By BERNIE BELLAN As someone who has attended my fair share of Annual General Meetings over the years, my impression is that an AGM is not meant to serve as a forum where management is subjected to scrutiny over its performance.
I especially recall attending AGMs of the Crocus Fund, during which management did its level best to conceal the true performance of the fund. It was at the 2002 AGM of the Crocus Fund, however, that I stood up and, undoubtedly much to the chagrin of the members of the management team who were there, I said that I thought the Crocus Fund was in deep trouble and that unitholders were being kept in the dark about the true picture of the Crocus Fund.
Even though it took another year and a half for my assessment to be proven true, eventually the Crocus Fund was forced to halt sales of its shares, and was subsequently placed into receivership.
So, when I attended the most recent AGM of the Rady JCC on November 28 I went in determined to ask some pointed questions, regardless what other individuals who were there thought of the temerity of someone disrupting what had been, to that point, an evening of self-congratulation.
Now, as anyone who has attended any Jewish organization’s AGM would well understand, the main part of the proceedings is to get through the very boring financial report as quickly as possible and move on to a celebration of volunteers and employees who are to be recognized for their contributions to those organizations. And, until Covid entered the picture, the highlight of every AGM was the pastry table where attendees could feast following the AGM.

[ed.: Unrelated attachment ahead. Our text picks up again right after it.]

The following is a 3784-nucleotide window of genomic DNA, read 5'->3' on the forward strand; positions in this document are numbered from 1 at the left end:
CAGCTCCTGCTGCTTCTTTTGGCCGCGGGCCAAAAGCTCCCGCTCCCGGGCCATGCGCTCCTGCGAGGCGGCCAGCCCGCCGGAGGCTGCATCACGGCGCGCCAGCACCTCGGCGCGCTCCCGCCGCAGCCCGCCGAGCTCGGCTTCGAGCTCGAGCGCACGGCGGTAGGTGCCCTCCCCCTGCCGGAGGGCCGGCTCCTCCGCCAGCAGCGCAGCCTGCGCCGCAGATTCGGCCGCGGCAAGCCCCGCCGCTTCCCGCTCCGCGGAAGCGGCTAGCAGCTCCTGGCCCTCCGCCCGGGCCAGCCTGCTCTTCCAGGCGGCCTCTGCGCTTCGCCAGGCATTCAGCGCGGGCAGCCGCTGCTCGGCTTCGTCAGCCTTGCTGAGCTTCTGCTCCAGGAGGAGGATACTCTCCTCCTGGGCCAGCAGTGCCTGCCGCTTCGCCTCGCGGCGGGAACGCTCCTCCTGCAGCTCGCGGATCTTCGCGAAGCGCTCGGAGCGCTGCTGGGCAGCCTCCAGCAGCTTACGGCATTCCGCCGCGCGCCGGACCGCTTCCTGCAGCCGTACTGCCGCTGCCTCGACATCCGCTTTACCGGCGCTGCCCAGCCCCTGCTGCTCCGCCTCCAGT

Serious affairs – those AGMS.
Well, for anyone who’s been paying attention the past two and a half years though, the Rady JCC has undergone what is undoubtedly the most harrowing period since it first opened its doors in 1997. Covid dealt a terrible blow to the Rady JCC, with a huge drop in memberships and a severe reduction in programming that began in March 2020 and which has continued through to the present day, although the situation has improved considerably in the past year.
That’s why, as I entered the multipurpose room of the Asper Campus on Monday evening, November 28, I was anxious to see whether anyone else was interested in asking any questions about the true state of the Rady JCC. Without going into every little detail of that report, here’s the nutshell: The Rady JCC showed a loss of $377,994 in 2022 (year end August 31, by the way).